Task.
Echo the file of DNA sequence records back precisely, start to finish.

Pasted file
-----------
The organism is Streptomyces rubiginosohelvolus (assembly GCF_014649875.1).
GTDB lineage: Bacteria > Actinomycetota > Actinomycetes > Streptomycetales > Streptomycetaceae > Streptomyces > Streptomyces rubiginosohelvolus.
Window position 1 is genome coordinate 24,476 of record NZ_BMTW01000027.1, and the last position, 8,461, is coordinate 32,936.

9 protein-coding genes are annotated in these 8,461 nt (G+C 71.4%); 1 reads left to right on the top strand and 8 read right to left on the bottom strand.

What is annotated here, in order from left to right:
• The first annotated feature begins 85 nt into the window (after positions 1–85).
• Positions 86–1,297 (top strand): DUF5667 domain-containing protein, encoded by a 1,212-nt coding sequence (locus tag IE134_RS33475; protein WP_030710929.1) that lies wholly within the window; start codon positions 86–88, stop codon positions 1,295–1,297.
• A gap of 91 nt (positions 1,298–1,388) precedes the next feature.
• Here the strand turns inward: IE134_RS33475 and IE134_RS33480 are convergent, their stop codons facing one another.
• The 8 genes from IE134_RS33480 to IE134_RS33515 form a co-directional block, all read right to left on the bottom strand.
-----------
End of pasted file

The organism is Streptomyces rubiginosohelvolus (assembly GCF_014649875.1).
GTDB lineage: Bacteria > Actinomycetota > Actinomycetes > Streptomycetales > Streptomycetaceae > Streptomyces > Streptomyces rubiginosohelvolus.
Window position 1 is genome coordinate 24,476 of record NZ_BMTW01000027.1, and the last position, 8,461, is coordinate 32,936.

9 protein-coding genes are annotated in these 8,461 nt (G+C 71.4%); 1 reads left to right on the top strand and 8 read right to left on the bottom strand.

What is annotated here, in order from left to right:
• The first annotated feature begins 85 nt into the window (after positions 1–85).
• Positions 86–1,297 (top strand): DUF5667 domain-containing protein, encoded by a 1,212-nt coding sequence (locus tag IE134_RS33475; protein WP_030710929.1) that lies wholly within the window; start codon positions 86–88, stop codon positions 1,295–1,297.
• A gap of 91 nt (positions 1,298–1,388) precedes the next feature.
• Here the strand turns inward: IE134_RS33475 and IE134_RS33480 are convergent, their stop codons facing one another.
• The 8 genes from IE134_RS33480 to IE134_RS33515 form a co-directional block, all read right to left on the bottom strand.